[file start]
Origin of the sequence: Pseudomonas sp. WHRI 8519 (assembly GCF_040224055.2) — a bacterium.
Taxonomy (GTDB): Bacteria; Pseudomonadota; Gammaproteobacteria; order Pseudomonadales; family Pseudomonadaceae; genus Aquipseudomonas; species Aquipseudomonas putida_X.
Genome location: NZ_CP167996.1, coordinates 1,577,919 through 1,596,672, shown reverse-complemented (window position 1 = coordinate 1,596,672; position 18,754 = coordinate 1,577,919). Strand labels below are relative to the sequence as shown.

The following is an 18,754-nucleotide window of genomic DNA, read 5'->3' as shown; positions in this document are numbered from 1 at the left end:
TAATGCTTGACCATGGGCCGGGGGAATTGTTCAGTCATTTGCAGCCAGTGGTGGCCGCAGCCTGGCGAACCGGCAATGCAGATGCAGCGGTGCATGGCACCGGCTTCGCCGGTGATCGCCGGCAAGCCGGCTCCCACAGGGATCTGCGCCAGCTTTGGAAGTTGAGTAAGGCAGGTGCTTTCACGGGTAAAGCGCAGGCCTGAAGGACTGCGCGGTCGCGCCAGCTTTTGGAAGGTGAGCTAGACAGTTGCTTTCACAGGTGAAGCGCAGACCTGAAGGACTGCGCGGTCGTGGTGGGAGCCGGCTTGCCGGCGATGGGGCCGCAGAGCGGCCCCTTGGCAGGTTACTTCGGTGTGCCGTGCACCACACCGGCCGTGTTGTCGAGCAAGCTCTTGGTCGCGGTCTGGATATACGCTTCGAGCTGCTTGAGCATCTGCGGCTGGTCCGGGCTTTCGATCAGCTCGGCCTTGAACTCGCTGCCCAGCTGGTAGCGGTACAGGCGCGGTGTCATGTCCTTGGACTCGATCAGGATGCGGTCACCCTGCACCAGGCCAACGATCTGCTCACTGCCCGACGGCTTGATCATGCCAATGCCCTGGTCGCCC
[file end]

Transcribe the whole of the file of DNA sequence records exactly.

Origin of the sequence: Pseudomonas sp. WHRI 8519 (assembly GCF_040224055.2) — a bacterium.
Taxonomy (GTDB): Bacteria; Pseudomonadota; Gammaproteobacteria; order Pseudomonadales; family Pseudomonadaceae; genus Aquipseudomonas; species Aquipseudomonas putida_X.
Genome location: NZ_CP167996.1, coordinates 1,577,919 through 1,596,672, shown reverse-complemented (window position 1 = coordinate 1,596,672; position 18,754 = coordinate 1,577,919). Strand labels below are relative to the sequence as shown.

The following is an 18,754-nucleotide window of genomic DNA, read 5'->3' as shown; positions in this document are numbered from 1 at the left end:
TAATGCTTGACCATGGGCCGGGGGAATTGTTCAGTCATTTGCAGCCAGTGGTGGCCGCAGCCTGGCGAACCGGCAATGCAGATGCAGCGGTGCATGGCACCGGCTTCGCCGGTGATCGCCGGCAAGCCGGCTCCCACAGGGATCTGCGCCAGCTTTGGAAGTTGAGTAAGGCAGGTGCTTTCACGGGTAAAGCGCAGGCCTGAAGGACTGCGCGGTCGCGCCAGCTTTTGGAAGGTGAGCTAGACAGTTGCTTTCACAGGTGAAGCGCAGACCTGAAGGACTGCGCGGTCGTGGTGGGAGCCGGCTTGCCGGCGATGGGGCCGCAGAGCGGCCCCTTGGCAGGTTACTTCGGTGTGCCGTGCACCACACCGGCCGTGTTGTCGAGCAAGCTCTTGGTCGCGGTCTGGATATACGCTTCGAGCTGCTTGAGCATCTGCGGCTGGTCCGGGCTTTCGATCAGCTCGGCCTTGAACTCGCTGCCCAGCTGGTAGCGGTACAGGCGCGGTGTCATGTCCTTGGACTCGATCAGGATGCGGTCACCCTGCACCAGGCCAACGATCTGCTCACTGCCCGACGGCTTGATCATGCCAATGCCCTGGTCGCCC